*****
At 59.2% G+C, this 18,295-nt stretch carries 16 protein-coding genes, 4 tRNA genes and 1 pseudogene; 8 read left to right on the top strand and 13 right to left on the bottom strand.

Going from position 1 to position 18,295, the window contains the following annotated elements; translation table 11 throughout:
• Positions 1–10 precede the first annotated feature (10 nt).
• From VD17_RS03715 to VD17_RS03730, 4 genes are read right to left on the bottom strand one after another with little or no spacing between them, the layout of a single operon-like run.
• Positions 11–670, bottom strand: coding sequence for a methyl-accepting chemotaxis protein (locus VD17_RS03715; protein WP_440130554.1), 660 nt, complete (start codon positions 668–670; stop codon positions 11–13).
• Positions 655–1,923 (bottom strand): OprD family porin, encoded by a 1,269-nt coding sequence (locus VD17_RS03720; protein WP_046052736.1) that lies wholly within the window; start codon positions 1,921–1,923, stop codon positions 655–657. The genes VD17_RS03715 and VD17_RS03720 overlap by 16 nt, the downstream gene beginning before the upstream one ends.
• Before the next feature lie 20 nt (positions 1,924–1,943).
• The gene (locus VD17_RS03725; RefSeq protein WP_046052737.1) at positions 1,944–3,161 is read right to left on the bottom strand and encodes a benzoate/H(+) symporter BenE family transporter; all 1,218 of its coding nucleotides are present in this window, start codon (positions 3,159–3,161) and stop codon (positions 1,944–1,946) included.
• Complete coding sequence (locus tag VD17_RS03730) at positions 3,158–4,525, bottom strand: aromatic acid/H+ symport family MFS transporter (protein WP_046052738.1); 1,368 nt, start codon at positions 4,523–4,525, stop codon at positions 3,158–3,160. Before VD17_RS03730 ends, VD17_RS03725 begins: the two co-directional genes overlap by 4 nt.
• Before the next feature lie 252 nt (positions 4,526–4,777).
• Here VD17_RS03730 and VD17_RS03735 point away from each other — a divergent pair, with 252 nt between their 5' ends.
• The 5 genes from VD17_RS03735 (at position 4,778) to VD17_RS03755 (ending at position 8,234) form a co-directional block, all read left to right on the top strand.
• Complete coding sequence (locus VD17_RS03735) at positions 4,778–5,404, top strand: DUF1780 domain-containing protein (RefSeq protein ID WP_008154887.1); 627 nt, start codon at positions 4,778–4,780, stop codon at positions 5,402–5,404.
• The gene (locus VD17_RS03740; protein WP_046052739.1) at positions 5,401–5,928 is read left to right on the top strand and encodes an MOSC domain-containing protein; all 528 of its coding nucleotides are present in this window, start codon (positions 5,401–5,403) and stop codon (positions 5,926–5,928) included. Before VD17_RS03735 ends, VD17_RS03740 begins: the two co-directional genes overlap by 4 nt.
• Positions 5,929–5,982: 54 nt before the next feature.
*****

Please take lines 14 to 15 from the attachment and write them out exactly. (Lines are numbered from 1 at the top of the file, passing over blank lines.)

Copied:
• The gene (locus VD17_RS03740; protein WP_046052739.1) at positions 5,401–5,928 is read left to right on the top strand and encodes an MOSC domain-containing protein; all 528 of its coding nucleotides are present in this window, start codon (positions 5,401–5,403) and stop codon (positions 5,926–5,928) included. Before VD17_RS03735 ends, VD17_RS03740 begins: the two co-directional genes overlap by 4 nt.
• Positions 5,929–5,982: 54 nt before the next feature.